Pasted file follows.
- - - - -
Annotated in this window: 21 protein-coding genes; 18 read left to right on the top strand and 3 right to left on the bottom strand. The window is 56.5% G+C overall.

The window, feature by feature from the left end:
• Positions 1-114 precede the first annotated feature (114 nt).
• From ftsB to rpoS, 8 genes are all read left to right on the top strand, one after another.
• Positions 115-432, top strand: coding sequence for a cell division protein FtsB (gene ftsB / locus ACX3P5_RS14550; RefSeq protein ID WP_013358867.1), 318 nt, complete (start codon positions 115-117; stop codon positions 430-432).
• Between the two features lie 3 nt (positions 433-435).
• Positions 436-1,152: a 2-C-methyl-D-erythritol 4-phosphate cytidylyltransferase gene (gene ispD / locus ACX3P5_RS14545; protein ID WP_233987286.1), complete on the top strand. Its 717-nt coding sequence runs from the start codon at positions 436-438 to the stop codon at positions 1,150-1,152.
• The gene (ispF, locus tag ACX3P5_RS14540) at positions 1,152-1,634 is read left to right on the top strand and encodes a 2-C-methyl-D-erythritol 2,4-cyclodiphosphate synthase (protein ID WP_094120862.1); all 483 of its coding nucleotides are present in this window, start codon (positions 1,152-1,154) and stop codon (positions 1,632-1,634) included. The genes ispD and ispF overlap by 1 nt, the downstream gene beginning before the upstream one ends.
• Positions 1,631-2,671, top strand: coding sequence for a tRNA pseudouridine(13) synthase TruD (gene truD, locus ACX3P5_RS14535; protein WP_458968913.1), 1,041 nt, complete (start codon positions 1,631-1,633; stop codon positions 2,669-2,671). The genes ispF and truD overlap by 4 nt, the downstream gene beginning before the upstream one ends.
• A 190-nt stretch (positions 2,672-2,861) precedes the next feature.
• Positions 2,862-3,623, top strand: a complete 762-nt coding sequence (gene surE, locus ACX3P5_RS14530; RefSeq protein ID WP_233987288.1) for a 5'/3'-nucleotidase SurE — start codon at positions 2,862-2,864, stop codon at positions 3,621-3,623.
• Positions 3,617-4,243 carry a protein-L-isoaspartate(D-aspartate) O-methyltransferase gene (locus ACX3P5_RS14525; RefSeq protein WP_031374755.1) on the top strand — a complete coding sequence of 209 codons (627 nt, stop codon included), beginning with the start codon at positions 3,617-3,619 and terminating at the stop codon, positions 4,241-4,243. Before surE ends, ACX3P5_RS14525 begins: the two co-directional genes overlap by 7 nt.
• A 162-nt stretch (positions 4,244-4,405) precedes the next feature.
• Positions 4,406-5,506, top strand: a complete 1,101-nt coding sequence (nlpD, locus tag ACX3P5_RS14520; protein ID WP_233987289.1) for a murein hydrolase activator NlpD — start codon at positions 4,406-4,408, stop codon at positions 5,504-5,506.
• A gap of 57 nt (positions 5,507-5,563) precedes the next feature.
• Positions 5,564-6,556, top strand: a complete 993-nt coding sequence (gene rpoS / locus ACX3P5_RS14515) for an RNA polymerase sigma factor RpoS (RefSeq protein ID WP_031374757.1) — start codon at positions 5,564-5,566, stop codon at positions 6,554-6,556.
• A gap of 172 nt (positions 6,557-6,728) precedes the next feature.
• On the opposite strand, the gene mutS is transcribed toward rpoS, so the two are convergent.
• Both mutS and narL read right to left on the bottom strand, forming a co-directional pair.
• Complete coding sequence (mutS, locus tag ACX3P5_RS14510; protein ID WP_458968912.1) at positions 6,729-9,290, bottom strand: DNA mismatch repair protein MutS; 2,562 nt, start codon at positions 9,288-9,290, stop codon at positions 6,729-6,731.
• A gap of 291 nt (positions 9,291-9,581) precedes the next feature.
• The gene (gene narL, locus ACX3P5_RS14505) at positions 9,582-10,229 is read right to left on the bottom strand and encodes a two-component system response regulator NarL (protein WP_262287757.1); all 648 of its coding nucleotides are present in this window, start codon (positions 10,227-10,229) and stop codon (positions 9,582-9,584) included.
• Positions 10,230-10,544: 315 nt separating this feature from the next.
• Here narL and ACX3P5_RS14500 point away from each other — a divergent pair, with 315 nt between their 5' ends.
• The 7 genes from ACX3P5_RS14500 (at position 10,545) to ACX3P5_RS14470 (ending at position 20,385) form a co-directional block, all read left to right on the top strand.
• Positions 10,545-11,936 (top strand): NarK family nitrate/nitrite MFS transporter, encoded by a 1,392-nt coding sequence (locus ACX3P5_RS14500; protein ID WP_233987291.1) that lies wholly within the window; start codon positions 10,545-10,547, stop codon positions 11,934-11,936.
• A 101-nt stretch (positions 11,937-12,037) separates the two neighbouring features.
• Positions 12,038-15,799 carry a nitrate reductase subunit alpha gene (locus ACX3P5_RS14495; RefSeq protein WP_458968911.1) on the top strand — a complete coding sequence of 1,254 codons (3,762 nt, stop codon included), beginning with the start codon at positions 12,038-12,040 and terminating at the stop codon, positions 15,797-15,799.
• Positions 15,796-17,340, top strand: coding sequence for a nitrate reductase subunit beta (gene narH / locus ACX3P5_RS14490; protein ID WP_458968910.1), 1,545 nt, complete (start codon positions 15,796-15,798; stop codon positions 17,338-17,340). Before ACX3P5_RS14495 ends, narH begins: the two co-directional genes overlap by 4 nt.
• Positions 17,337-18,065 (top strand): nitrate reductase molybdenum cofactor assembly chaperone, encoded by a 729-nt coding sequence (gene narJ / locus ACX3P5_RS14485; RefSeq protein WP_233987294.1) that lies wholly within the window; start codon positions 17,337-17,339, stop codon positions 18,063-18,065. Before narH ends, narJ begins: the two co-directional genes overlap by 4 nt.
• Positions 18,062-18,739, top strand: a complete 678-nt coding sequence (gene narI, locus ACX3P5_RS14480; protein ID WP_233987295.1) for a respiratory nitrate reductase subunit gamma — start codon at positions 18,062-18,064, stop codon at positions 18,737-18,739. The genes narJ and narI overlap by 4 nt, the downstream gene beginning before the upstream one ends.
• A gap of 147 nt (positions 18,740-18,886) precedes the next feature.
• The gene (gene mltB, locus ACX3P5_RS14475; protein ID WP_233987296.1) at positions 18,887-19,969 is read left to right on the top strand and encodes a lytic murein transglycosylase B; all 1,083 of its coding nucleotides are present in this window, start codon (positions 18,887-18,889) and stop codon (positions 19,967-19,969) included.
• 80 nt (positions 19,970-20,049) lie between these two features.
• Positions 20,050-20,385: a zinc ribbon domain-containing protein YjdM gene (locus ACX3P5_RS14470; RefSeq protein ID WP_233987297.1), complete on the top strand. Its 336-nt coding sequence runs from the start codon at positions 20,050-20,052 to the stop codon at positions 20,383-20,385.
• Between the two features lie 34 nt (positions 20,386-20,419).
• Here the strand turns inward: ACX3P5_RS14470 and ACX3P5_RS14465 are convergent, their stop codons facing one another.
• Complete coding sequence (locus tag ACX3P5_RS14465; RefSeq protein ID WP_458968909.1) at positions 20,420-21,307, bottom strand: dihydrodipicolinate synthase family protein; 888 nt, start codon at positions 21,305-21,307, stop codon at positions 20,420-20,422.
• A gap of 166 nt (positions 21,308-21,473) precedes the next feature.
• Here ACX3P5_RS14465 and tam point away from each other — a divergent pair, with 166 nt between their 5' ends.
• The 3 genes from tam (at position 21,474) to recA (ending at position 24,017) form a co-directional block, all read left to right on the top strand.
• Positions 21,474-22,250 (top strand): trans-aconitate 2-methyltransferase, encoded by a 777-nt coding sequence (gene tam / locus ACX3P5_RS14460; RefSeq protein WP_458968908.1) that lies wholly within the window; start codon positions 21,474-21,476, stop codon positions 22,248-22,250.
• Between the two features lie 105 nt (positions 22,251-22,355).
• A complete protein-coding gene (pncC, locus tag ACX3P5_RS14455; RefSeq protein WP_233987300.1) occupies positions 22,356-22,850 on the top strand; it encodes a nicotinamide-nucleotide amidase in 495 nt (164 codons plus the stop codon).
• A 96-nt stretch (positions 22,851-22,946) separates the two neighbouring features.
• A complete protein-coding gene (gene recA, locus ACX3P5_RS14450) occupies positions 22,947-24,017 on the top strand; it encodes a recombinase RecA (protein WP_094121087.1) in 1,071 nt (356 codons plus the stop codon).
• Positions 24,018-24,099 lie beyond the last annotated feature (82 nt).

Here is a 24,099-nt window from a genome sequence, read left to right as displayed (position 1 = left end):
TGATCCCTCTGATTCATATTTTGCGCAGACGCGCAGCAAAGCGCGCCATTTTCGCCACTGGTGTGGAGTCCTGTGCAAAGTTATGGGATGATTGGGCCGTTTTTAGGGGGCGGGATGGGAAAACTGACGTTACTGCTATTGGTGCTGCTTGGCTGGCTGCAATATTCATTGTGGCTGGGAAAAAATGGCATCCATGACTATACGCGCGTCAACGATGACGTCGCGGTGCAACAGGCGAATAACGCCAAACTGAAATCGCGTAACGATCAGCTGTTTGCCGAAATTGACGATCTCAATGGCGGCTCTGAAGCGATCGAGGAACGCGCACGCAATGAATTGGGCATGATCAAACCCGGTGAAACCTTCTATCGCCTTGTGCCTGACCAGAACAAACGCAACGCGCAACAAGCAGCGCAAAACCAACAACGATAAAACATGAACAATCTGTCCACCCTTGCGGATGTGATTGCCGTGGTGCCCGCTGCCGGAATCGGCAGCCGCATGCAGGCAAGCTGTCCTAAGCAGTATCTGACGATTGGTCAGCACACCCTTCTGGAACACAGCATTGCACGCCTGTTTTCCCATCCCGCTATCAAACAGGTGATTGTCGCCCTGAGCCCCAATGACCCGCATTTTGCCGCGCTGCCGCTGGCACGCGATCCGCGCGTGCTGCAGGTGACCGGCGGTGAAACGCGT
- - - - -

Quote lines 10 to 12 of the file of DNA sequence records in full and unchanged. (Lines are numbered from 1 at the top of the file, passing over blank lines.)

• A 190-nt stretch (positions 2,672-2,861) precedes the next feature.
• Positions 2,862-3,623, top strand: a complete 762-nt coding sequence (gene surE, locus ACX3P5_RS14530; RefSeq protein ID WP_233987288.1) for a 5'/3'-nucleotidase SurE — start codon at positions 2,862-2,864, stop codon at positions 3,621-3,623.
• Positions 3,617-4,243 carry a protein-L-isoaspartate(D-aspartate) O-methyltransferase gene (locus ACX3P5_RS14525; RefSeq protein WP_031374755.1) on the top strand — a complete coding sequence of 209 codons (627 nt, stop codon included), beginning with the start codon at positions 3,617-3,619 and terminating at the stop codon, positions 4,241-4,243. Before surE ends, ACX3P5_RS14525 begins: the two co-directional genes overlap by 7 nt.